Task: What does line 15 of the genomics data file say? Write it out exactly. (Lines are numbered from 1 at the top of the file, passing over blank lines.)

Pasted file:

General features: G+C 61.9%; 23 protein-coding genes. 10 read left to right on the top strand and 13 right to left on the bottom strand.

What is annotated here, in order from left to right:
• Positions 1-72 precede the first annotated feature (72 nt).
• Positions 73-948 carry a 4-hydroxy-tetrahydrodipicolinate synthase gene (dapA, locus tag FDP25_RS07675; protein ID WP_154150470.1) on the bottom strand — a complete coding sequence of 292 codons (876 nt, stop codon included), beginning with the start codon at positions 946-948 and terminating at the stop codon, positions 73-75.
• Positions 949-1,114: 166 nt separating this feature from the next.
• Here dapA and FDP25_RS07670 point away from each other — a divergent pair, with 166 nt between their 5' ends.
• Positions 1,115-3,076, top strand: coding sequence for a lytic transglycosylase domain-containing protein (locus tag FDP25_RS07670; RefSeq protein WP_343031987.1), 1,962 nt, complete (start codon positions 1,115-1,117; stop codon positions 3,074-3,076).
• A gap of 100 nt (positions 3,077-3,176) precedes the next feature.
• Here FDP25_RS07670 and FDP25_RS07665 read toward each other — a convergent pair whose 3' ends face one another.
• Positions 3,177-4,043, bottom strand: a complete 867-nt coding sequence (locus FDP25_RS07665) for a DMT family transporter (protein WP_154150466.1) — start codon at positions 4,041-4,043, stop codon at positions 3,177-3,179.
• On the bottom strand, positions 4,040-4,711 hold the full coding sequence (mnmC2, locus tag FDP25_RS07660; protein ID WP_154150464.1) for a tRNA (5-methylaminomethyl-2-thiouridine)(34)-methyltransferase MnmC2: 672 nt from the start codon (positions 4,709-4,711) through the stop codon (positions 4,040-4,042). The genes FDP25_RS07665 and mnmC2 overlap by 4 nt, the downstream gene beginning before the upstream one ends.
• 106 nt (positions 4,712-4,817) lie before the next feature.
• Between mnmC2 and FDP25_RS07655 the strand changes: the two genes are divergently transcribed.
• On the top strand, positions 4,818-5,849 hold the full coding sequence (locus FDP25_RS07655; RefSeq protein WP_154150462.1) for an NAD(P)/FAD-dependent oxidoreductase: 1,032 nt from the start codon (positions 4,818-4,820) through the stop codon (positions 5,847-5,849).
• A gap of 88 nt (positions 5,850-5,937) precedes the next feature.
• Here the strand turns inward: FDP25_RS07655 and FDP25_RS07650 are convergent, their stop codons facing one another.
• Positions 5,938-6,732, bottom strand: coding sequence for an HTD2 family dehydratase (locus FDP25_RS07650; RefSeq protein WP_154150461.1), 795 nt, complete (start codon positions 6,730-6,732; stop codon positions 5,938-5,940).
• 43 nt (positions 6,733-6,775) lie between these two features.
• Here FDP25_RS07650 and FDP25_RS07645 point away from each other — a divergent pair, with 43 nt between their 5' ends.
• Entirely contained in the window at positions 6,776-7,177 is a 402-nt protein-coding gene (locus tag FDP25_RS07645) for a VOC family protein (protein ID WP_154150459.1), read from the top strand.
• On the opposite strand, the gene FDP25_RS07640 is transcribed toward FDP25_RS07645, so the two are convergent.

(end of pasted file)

• A gap of 88 nt (positions 5,850-5,937) precedes the next feature.